20th Century South Africa

The Boers finally surrendered in 1902 and the British annexed the Boer republics. In 1910 a United South Africa was given a constitution. It became known as the Union of South Africa.

From the start, black people were very much second-class citizens in South Africa. Most lived in tribal reserves and laws of 1913 and 1936 prevented them from owning land outside certain areas. Most blacks were not allowed to vote. In 1912 black South Africans founded the South African National Congress (later the ANC) but at first, they achieved little.

In 1914 South Africa joined the First World War against Germany. That year there was a rebellion by the Boers, which was crushed. In 1918 Afrikaners (descendants of Dutch settlers) founded a secret organisation called the Broederbond (brotherhood).

In 1939 South Africa joined the Second World War against Germany. However, some Afrikaners opposed this decision.

In 1948 the National Party came to power in South Africa. The party introduced a strict policy of apartheid (separateness). Whites and blacks were already segregated to a large degree. New laws made segregation much stricter.

However, in 1955 organisations representing black people, white people, coloureds, and Indians formed the Congress Alliance. In 1955 they adopted the Freedom Charter. Yet divisions soon occurred. In 1958 some black South Africans broke away from the ANC and they formed the Pan Africanist Congress or PAC. They were led by Robert Sobukwe.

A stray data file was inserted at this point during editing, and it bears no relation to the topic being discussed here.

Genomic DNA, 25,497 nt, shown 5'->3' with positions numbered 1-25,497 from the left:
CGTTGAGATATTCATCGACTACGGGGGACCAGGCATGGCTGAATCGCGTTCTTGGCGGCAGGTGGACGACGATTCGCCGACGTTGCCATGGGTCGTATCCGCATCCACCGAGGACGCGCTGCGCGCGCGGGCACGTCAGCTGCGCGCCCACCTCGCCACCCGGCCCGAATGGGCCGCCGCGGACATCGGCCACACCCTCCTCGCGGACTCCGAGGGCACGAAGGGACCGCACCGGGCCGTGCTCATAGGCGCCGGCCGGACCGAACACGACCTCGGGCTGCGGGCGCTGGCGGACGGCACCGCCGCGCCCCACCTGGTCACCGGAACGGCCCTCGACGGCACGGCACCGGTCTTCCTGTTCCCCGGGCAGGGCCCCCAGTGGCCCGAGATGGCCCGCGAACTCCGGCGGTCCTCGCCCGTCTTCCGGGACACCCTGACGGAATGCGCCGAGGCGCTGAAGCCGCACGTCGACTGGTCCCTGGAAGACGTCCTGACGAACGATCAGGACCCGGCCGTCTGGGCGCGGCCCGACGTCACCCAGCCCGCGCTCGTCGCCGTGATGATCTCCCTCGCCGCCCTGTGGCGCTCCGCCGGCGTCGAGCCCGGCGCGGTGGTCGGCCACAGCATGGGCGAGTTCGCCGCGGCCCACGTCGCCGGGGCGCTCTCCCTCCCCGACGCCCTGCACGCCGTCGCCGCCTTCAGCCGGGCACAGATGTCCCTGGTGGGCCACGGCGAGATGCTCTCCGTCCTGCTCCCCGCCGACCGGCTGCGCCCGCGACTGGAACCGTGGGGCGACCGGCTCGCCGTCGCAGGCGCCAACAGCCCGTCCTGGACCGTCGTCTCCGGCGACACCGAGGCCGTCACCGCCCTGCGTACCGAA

In 1960 both the ANC and the PAC planned demonstrations against the pass laws, which restricted the movements of black people. On 21 March 1960, Sobukwe led thousands of people in a demonstration. In Sharpeville, the police fired at them killing 69. The government banned the ANC and the PAC. And in 1963 Nelson Mandela was sentenced to life imprisonment.

Meanwhile, in 1961 South Africa left the Commonwealth and became a republic.

In 1966 Prime Minister Hendrik Verwoerd was assassinated but otherwise, South Africa was quiet until 1976, although naturally, black resentment continued to simmer below the surface. n Rioting began in Soweto on 16 June 1976. The riots spread and they continued into 1977.

In 1978 P W Botha became prime minister. He was determined to continue apartheid and in 1983 he introduced a new constitution with a tricameral parliament, with houses for whites, coloreds, and Indians (with no representation for blacks). However, the new constitution pleased nobody. Meanwhile, other countries were increasingly imposing economic sanctions on South Africa and inside the country resistance to apartheid grew. In 1989 Botha was forced from office.

He was replaced by Willem de Klerk who in 1990 pledged to end apartheid. He also released Nelson Mandela. De Klerk introduced a new constitution with rights for all. The first democratic elections were held in April 1994 and in May 1994 Nelson Mandela was elected president. He retired in 1999.

21st Century South Africa

In the early 21st century the economy of South Africa grew but recently it has slowed. South Africa suffers from high unemployment. The country also suffers from widespread poverty. However, tourism in South Africa is an important industry. South Africa is also rich in minerals. In 2024 the population of South Africa was 62 million.


Last Revised 2024